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Film review: Freejack

Published: Monday, Jan. 27 1992 12:00 a.m. MST

Talk about your wacko movies! "Freejack" is all over the map, a chase picture that steals liberally from dozens of other sci-fi epics - from "Frankenstein" to "Terminator 2" - and is kept afloat purely by non-stop motion.

Emilio Estevez is the protagonist, a race-car driver in 1991 whose vehicle crashes in the big race. But before he burns up with the car, Estevez is plucked out by scientists who are 18 years in the future. This is no benign life-saving effort, however. These doctors, all decked out in aluminum-foil smocks, are up to no good.

He's apparently expected to arrive brain-dead, but awakens and seems lucid, so they attempt to make him brain-dead. For some reason, Estevez just won't cooperate and before you know it he's on the run, pursued by hitman Mick Jagger, who seems to be leading an army.

Surrounded by car crashes, explosions and a very loud soundtrack, Estevez escapes to his old neighborhood, contacts an old friend (David Johansen) and is nearly sold down the river. Then, his old girlfriend (Rene Russo) doesn't believe he's really who he says he is.

Estevez is not having a good day.

Soon, he discovers he's a "Freejack," someone plucked from the past just before the moment of death so a futuristic person can transfer his mind into a fresh body. Why not simply use the body of someone here in 2009, Estevez asks? Because no one in this bleak future is healthy anymore.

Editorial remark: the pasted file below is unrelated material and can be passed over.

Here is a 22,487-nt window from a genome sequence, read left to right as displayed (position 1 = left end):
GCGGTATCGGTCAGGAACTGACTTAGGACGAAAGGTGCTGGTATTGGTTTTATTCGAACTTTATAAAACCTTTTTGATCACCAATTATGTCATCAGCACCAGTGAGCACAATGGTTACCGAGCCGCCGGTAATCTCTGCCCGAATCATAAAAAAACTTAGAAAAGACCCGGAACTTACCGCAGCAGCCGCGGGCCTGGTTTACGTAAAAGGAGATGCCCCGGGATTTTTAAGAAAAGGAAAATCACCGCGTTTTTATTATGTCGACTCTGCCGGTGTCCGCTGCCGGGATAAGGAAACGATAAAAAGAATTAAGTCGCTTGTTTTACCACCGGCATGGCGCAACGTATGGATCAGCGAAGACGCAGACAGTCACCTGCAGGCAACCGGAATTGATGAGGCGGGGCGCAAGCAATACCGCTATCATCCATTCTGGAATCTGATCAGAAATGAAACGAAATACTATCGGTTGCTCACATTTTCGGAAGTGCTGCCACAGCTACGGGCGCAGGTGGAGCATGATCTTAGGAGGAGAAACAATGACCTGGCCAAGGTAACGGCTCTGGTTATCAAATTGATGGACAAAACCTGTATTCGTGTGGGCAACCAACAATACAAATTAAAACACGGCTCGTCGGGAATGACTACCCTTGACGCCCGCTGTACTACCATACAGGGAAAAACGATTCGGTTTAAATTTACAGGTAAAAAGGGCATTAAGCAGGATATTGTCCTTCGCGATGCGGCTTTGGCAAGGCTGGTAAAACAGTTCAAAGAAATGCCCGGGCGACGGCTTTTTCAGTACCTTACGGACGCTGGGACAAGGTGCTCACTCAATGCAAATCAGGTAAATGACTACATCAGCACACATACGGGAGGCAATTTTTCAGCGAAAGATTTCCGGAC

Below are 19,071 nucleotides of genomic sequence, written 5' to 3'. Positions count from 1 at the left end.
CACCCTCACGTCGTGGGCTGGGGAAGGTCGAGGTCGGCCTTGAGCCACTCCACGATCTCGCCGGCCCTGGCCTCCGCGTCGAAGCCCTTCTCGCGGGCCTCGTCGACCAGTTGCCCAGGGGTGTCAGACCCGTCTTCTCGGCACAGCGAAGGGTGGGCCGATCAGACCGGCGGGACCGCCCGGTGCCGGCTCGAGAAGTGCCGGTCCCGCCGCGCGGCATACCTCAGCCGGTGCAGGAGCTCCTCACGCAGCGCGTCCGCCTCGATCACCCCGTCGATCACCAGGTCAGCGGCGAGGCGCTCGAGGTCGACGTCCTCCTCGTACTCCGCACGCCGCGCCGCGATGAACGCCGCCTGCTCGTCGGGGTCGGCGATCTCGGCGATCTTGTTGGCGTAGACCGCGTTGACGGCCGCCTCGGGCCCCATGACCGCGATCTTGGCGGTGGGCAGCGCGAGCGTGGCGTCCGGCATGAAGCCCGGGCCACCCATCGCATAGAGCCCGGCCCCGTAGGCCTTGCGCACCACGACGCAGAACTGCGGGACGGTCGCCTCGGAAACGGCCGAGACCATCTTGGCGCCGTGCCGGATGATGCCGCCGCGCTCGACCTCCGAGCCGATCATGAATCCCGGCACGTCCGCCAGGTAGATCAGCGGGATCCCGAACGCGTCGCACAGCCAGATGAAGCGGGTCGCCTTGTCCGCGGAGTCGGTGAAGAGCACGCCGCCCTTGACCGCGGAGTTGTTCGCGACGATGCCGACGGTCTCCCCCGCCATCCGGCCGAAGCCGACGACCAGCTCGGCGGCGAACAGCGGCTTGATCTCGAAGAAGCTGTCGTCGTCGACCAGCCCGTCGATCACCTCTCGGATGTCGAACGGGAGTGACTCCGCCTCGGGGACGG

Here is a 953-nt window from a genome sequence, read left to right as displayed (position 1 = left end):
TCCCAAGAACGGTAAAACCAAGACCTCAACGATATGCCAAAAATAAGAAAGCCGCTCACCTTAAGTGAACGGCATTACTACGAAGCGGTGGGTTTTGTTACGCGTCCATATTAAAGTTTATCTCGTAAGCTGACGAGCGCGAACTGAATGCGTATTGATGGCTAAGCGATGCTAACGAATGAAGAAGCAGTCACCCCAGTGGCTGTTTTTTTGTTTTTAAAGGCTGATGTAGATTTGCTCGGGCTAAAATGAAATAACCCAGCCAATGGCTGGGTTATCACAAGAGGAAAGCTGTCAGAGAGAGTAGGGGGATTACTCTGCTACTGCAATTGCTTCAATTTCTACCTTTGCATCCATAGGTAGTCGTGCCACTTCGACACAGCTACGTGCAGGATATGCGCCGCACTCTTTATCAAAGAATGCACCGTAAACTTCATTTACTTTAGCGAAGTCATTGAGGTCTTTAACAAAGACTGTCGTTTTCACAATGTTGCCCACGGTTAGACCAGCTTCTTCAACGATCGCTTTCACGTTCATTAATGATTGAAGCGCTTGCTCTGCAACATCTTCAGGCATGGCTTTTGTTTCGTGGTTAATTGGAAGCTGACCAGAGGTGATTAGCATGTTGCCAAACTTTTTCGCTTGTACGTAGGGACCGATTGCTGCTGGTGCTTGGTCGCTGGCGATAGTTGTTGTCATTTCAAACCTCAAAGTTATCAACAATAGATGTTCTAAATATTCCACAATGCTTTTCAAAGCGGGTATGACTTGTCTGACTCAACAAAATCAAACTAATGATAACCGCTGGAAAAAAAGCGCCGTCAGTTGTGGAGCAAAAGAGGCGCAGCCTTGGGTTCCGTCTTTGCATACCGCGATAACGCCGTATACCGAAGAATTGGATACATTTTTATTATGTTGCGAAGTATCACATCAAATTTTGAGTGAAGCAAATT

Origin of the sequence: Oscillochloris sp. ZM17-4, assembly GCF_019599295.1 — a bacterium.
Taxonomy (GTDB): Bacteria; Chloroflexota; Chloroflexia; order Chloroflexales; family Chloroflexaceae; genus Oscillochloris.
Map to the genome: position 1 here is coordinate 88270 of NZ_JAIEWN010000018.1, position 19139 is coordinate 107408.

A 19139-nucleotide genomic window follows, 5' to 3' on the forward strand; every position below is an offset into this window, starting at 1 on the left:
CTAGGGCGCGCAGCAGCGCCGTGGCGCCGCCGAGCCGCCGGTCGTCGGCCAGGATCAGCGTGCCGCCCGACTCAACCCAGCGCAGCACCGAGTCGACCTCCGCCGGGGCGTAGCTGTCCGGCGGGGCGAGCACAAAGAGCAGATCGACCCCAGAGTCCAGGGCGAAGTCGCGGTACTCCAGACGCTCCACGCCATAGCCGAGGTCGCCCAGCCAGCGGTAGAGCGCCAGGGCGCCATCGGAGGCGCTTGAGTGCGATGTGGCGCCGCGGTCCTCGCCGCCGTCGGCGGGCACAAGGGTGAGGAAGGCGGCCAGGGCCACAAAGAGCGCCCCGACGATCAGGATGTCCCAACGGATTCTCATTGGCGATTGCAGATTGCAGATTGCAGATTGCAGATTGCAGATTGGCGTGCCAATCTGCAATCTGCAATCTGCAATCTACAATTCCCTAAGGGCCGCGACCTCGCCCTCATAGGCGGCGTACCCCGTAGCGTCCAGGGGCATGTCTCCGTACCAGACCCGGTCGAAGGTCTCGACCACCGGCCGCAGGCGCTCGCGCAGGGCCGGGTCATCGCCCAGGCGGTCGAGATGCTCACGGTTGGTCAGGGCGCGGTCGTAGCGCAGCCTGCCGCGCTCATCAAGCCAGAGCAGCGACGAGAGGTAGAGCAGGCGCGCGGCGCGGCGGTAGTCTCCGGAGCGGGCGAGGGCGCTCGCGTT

"Freejack's" vision of 2009 New York makes Orwell's "1984" seem positively paradisiacal.

Of course, we see plenty of healthy-looking people, most of them in hot pursuit of Estevez - but don't ask questions.

There are plenty of loopholes, unanswered questions and inconsistencies here. But it's almost as if New Zealand director Geoff Murphy ("Young Guns II," "Utu," "The Quiet Earth") knew he had a potfull of idiocy and just decided to run all over the place with it.

Worst is the rather tasteless foul-mouthed nun played by Amanda Plummer - a fine actress who deserves better (see "The Fisher King").

Best is Jagger, whose sneer and wry humor are most welcome. Anthony Hopkins' understated style is also welcome, but his part is quite small.

Big, loud and as loopy as all get out, "Freejack" makes no sense whatsoever, and sags badly in its center before picking up the pace again. But it's a wild ride most of the way.

Turn off your brain and you might have fun.

"Freejack" is rated R for considerable mayhem, along with some profanity, vulgarity, brief nudity and sex.